Why say this? I know it’s a sort of apology for not communicating more with many friends and relations, and apologising to myself for that, and the tottering pile of ‘photos I could have posted here, and the almost equally tall pile of topics about which I’ve wanted to post. Anyway, the image at the top of this post (I hope) is my sort of selfie with the early morning sun behind me and the door of my eyrie open letting the air in. I like my sorts of selfies (as ever you should be able to click on these to get them full sized).

That’s enough self stuff! What about skies? Well, the sky up here is always changing. In the space of an hour we can go from seeing nothing really, just about the next nearest building as the cloud has enveloped us, to clear blue sky and roasting sun, and then to a thunderstorm with dramatic lightning (one day I will try to work out how to catch that on camera). Here is some mackerel cirrus I find curiously beautiful.

And now juxtaposition of cirrus from a different day and time of day with smoe some towering up of cumulus on the high ridge across the valley.

Then there are times with relatively clear blue sky overhangs a little low, rapidly changing cloud and below that mist in the air creates the “atmospheric perspective” I love. (The term is one photographers and visual perception people have for one of the ways we see distance and depth in 2D images: objects in the distance are hazier and lose contrast.)

Then some evenings the sunset is gently beautiful …

And some other evenings it’s anything but gentle …

And I’ll sign off by recommending that you watch at least the first one minute and forty seconds of the time lapse video from yesterday: a truly dramatic sunrise and early morning. The remainder of the roughly four minutes are nice and convey what a lovely day it was but they can’t match that early morning drama. You should be able to click on the image to start it running. Do hit the little icon down at the bottom right (next to “vimeo“) with the four radiating arrows: that should give you the video in full screen mode, it deserves it!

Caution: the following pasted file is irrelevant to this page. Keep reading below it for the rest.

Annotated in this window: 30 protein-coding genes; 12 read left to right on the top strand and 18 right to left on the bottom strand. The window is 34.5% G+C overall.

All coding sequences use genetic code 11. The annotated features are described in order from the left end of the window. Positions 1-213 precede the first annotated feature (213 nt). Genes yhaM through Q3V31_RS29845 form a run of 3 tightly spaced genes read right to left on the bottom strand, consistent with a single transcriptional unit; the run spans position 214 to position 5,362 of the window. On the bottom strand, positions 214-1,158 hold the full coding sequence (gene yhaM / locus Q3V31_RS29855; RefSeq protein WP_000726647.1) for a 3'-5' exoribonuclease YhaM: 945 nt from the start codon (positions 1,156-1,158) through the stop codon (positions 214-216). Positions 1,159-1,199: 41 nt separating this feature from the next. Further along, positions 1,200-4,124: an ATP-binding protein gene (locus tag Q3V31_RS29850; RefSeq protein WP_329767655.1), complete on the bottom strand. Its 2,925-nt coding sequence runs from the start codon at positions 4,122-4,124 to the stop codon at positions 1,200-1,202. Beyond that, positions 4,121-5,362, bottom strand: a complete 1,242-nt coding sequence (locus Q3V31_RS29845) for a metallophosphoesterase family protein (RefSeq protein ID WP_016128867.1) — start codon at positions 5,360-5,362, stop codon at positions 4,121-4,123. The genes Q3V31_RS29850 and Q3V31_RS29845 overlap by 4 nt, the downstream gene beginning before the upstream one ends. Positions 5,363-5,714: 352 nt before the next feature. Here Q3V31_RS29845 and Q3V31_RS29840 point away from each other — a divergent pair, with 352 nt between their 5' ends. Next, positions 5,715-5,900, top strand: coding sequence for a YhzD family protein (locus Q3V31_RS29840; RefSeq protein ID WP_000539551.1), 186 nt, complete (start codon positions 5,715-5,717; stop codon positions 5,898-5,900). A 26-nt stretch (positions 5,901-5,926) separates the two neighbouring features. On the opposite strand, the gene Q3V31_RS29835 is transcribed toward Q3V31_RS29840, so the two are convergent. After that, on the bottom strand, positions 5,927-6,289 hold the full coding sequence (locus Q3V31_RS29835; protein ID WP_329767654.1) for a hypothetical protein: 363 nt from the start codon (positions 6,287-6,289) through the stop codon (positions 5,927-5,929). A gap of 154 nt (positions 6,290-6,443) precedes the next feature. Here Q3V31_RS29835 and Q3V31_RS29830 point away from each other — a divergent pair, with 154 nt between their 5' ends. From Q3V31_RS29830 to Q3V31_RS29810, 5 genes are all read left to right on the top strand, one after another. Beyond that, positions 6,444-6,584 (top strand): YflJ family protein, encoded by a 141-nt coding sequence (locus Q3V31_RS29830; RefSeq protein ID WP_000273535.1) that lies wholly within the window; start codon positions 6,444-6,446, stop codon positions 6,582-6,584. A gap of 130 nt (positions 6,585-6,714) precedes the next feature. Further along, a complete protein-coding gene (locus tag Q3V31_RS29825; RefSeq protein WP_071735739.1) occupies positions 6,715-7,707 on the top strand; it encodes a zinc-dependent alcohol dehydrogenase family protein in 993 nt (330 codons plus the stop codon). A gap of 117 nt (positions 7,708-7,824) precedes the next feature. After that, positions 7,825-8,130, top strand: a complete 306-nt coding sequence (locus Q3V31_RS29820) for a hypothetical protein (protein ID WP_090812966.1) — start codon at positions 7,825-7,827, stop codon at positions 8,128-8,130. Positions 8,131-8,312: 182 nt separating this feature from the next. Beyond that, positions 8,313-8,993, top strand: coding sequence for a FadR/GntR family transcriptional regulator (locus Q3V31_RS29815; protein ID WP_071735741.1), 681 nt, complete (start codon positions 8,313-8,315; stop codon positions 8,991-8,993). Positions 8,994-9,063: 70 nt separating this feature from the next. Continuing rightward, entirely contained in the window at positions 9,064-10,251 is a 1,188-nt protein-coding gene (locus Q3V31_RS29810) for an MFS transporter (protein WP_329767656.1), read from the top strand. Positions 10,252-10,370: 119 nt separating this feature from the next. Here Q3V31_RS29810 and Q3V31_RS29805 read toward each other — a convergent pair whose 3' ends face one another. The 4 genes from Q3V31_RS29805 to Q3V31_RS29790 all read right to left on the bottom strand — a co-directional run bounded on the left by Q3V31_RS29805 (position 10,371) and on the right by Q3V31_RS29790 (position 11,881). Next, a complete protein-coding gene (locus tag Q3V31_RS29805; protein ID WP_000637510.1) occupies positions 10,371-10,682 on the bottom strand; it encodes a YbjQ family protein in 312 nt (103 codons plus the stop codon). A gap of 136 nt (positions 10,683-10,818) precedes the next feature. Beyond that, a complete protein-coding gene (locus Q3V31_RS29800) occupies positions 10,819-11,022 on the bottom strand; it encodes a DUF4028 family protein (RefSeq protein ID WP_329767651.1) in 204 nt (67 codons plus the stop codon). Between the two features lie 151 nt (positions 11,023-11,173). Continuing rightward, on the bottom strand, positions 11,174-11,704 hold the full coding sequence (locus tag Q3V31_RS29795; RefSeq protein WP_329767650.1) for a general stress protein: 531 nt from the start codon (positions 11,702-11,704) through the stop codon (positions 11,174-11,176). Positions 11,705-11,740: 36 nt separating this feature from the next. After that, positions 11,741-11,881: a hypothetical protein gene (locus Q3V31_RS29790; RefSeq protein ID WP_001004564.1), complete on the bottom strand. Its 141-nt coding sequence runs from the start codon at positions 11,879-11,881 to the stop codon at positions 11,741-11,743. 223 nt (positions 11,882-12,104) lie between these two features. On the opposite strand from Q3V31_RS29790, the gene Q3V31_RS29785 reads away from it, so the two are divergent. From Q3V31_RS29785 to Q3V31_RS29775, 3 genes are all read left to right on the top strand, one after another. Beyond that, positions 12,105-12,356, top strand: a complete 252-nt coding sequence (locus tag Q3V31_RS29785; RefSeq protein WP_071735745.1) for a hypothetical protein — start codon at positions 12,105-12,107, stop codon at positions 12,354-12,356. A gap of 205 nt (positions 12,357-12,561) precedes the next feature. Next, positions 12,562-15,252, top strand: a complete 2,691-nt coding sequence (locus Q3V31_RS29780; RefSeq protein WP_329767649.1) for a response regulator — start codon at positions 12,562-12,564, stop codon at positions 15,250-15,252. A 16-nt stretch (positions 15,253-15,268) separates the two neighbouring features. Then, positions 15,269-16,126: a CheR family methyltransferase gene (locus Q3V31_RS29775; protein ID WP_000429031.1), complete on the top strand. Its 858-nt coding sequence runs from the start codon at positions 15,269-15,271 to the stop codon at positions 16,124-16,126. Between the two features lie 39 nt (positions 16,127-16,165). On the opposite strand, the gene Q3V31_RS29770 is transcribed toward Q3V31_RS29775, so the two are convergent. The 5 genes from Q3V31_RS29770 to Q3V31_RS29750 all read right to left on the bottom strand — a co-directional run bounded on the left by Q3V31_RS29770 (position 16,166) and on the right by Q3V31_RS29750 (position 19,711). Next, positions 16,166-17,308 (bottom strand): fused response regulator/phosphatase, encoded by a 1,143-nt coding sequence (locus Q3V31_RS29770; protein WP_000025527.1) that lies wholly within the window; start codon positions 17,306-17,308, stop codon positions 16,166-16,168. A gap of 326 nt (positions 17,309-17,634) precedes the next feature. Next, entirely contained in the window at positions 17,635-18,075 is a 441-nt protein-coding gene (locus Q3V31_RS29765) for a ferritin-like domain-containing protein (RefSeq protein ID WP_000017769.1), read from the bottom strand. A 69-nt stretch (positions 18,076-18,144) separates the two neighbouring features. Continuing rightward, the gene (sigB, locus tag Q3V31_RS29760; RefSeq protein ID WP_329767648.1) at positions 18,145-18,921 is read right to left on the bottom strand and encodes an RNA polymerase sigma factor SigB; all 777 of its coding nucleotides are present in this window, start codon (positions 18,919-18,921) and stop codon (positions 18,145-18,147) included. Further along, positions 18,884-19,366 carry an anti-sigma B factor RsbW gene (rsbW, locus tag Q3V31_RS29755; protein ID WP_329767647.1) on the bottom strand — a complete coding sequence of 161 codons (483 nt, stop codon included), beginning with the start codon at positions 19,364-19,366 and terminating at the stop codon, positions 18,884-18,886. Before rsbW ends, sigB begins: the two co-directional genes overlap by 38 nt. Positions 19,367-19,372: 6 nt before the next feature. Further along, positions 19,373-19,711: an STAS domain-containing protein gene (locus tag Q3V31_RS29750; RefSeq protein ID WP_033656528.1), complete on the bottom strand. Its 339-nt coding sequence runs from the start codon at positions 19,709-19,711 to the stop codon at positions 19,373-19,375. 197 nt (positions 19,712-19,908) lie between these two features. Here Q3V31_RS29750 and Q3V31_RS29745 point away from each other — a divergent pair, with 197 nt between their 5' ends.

Timelapse video: stunning sunrise


Added 13/6/20

It’s been a family story for as long as I can remember that early in my forays into language the one word I couldn’t get right was “helicopter”. To me it was “kellihopter” (or however you spell that). That was a long, long time ago and maybe I should be writing about the horrors in the world, and the good things emerging with BLM, but for now, no, I can’t really find any words to do that any justice so I’ll just share some little things from the last month up here in my rather hermitic retreat.

One thing is that I’ve discovered that I am not, as I used to think, phlegmatic about the weather! I’ve really come to hate over two weeks with almost no sun or blue sky at all. On the 11th we had some of both, but not much. Yesterday we had more but it was still damn cold in the morning during the best of the sun. Today we had real warmth for about an hour: the first for well over two weeks but it’s gone back to cold now as the cloud surged back over.

However, in the early bits of blue sky yesterday morning we did get our eardrums battered for over an hour while the local utility helicopter lifted what I think are new flat roofing tiles up from the car park and dumped the old roofing down there.

It was pretty loud even with double glazed windows and door shut and playing music was out of the question but it was also impressive. There was a strong wind and you could see the helicopter bucking in it as held steady to drop the waste into the skips and allow the workers down there to disconnect the lifting line and then connect it to the next palette of tiles to come up. I did try to film it but it was bitterly cold in the wind and I wasn’t terribly successful. Here’s about 12 seconds of the helicopter hovering above the nearest terrace across from me. (I think my own terrace has already had its tiles replaced, though not I think since 2004 when we “moved in” as I now think of it.)

Deafening but hugely impressive!

That captures its repeated hovers just over the western peak of Aime 2000 from me. I was less successful capturing the much more entertaining events down in the car park but this gives a sense of it (1’34”).

I’m not sure if there’s a standard team who work with the helicopter but there’s always the co-pilot down on the ground for these things (I think he’s visible: the one with the helmet). I think the others come and go depending on the task but it’s the second time recently that the team has been mixed gender though this isn’t the same team that were working down there the last time the helicopter came in for work renewing the cable rollers for the “golf” ski lift.